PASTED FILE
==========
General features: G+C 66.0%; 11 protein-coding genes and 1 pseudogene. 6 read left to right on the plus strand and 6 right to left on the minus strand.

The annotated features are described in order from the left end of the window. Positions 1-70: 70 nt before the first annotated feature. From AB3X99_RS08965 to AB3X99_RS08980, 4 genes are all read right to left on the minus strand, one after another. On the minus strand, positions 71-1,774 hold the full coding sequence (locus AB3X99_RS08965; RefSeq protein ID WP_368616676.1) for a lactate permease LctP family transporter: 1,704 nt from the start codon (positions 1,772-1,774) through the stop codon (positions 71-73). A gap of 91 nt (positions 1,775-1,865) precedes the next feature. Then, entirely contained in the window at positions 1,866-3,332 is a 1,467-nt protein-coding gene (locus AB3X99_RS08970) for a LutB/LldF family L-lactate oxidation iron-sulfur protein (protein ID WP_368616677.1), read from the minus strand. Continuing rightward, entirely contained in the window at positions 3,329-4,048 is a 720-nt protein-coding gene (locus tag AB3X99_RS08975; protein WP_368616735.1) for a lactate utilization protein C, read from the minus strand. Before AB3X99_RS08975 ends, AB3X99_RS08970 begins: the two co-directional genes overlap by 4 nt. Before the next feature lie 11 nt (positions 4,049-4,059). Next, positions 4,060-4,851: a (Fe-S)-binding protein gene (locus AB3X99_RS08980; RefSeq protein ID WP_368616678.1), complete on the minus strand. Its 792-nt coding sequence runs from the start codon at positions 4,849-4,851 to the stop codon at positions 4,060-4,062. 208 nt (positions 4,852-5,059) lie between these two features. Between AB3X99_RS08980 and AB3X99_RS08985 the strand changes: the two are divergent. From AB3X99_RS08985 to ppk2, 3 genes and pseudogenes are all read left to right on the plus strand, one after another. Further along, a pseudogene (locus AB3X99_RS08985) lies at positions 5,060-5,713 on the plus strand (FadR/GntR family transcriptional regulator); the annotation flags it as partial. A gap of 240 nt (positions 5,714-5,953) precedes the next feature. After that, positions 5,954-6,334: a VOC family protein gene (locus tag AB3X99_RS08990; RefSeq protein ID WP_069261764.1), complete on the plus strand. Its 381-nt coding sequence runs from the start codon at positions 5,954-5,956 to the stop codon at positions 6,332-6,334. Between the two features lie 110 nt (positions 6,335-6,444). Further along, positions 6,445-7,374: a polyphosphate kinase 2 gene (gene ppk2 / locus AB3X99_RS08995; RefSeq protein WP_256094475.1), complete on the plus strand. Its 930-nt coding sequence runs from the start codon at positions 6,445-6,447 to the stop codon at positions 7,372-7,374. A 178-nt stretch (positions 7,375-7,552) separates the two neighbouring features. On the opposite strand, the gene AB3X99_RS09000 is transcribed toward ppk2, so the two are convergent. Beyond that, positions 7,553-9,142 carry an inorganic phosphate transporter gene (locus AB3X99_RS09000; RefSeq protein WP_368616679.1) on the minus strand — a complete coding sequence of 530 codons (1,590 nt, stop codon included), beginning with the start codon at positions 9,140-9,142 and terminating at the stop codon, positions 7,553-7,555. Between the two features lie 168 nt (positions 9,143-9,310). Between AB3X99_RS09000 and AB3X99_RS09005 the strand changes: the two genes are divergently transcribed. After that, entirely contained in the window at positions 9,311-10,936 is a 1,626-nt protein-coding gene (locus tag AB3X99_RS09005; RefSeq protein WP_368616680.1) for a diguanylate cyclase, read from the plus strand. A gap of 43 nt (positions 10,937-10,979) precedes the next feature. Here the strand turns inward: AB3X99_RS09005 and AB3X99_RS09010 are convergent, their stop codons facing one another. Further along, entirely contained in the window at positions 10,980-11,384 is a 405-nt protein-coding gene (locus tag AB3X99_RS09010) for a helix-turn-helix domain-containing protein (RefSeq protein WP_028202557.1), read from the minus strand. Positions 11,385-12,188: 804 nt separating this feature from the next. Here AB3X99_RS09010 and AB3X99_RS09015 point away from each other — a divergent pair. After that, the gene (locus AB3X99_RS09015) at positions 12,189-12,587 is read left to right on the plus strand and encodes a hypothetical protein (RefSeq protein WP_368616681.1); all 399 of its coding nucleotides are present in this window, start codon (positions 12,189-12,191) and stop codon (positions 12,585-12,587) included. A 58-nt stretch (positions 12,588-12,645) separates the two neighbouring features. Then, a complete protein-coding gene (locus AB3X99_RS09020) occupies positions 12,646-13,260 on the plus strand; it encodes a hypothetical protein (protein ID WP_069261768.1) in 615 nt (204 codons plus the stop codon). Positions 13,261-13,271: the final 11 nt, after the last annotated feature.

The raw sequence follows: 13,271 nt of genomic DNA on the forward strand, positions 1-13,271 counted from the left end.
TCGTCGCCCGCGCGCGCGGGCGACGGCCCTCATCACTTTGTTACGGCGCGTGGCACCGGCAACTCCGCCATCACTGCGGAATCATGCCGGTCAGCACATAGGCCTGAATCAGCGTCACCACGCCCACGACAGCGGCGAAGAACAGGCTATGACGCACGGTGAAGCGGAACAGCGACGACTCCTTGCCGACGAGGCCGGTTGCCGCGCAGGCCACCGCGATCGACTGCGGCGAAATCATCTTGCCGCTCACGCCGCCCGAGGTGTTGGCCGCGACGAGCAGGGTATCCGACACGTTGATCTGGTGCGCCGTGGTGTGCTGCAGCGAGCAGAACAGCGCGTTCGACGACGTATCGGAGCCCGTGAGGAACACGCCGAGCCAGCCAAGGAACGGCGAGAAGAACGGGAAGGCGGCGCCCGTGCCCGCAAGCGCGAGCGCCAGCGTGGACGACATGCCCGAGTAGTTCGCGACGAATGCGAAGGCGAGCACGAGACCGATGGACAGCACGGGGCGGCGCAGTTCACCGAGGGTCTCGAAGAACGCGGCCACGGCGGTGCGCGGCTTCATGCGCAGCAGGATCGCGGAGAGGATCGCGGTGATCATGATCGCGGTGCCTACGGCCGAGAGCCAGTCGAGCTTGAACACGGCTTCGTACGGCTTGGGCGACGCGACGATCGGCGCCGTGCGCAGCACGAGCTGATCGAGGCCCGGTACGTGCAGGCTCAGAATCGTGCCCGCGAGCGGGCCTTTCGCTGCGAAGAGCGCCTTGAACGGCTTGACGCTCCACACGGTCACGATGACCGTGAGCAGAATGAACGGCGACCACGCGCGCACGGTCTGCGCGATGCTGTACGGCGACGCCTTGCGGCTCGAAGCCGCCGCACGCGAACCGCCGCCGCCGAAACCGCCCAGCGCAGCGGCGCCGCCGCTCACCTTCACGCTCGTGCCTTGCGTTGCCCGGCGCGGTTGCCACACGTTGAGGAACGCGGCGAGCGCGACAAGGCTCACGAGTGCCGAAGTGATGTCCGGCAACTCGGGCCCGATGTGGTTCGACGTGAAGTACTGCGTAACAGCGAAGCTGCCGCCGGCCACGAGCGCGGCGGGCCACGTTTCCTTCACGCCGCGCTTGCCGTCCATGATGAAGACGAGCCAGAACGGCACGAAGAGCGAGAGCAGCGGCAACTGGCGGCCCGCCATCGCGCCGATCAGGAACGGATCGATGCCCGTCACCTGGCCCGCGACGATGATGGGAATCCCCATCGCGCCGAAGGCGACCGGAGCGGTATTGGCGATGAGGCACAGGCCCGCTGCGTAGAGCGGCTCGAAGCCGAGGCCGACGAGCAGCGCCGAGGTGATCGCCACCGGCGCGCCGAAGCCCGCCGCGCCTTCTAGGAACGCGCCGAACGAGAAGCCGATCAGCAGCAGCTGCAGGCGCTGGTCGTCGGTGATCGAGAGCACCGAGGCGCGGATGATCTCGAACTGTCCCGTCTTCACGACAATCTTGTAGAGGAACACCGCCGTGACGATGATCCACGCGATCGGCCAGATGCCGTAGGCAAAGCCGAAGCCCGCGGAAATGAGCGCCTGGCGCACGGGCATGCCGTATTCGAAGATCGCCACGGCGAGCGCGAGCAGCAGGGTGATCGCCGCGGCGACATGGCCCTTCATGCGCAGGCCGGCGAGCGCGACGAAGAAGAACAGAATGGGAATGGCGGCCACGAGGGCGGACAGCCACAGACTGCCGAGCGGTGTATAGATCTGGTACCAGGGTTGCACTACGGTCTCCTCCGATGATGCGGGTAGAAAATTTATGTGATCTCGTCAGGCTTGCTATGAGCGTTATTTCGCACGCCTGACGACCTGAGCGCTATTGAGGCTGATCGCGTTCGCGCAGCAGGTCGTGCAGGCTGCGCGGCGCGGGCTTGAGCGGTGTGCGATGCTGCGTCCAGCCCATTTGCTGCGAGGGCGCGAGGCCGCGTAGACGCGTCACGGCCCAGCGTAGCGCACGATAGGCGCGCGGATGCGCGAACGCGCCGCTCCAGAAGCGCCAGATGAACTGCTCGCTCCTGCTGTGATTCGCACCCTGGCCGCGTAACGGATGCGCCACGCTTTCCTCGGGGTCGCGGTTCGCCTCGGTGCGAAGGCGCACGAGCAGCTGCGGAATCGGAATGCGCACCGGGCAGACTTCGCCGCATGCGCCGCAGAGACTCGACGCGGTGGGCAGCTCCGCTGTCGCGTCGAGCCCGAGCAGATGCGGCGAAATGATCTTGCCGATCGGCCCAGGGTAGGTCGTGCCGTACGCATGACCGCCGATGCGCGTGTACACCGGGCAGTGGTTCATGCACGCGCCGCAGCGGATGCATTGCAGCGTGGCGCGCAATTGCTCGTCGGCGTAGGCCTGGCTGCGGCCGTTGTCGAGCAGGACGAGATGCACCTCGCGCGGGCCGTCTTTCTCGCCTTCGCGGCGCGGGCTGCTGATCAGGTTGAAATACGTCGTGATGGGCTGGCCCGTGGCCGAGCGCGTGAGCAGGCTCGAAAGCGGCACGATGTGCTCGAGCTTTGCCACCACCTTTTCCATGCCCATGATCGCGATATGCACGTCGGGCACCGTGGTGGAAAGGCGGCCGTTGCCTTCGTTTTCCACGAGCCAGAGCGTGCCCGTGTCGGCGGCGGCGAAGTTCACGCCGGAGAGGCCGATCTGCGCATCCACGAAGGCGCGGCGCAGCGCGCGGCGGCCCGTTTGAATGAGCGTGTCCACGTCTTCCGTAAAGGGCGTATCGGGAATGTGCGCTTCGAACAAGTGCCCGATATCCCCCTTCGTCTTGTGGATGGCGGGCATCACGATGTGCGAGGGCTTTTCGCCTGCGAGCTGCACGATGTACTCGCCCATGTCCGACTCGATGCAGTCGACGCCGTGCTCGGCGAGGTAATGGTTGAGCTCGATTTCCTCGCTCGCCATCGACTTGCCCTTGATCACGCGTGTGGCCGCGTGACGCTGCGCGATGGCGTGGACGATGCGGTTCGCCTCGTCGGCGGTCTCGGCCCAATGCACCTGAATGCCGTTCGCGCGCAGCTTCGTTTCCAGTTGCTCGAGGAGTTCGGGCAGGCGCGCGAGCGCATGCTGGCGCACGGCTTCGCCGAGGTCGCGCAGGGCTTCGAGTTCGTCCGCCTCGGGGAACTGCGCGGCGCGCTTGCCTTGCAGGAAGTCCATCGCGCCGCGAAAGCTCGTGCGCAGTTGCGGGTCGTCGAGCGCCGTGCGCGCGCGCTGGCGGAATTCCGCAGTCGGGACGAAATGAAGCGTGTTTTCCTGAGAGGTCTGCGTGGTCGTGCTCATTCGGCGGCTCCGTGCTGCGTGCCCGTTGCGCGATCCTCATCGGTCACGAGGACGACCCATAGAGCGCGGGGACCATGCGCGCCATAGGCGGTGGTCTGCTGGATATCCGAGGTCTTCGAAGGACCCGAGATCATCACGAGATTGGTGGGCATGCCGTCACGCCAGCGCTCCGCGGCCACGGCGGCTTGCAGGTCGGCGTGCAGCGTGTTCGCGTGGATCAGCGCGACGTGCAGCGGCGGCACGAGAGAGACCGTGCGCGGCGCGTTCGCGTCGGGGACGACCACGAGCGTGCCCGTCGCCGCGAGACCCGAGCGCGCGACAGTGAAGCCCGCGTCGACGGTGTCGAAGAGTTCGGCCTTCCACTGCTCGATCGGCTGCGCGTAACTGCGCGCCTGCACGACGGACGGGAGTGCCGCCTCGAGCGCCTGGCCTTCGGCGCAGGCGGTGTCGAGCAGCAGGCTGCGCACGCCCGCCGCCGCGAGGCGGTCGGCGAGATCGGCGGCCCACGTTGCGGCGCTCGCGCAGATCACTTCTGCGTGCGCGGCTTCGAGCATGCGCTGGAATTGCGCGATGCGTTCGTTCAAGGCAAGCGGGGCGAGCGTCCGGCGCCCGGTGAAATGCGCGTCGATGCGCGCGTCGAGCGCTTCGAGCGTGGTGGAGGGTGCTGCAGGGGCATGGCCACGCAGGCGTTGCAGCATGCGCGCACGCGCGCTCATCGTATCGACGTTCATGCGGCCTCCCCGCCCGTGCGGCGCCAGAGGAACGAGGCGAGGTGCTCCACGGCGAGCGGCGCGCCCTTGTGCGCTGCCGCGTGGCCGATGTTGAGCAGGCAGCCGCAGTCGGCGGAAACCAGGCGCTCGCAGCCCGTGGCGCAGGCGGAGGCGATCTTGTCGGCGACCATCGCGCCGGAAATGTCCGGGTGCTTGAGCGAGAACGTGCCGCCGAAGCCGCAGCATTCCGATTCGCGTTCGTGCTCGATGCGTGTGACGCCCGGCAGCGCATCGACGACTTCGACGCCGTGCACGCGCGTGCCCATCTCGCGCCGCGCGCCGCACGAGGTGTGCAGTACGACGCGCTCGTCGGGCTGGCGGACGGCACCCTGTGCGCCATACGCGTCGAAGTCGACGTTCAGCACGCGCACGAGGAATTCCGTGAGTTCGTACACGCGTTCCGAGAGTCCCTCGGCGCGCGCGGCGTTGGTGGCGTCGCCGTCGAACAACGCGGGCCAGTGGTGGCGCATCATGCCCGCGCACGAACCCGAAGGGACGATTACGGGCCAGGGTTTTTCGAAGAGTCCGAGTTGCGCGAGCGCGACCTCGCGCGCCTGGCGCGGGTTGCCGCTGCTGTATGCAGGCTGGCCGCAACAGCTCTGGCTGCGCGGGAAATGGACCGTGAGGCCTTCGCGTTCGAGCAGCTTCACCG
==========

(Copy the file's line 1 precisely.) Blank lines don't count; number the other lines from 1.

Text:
General features: G+C 66.0%; 11 protein-coding genes and 1 pseudogene. 6 read left to right on the plus strand and 6 right to left on the minus strand.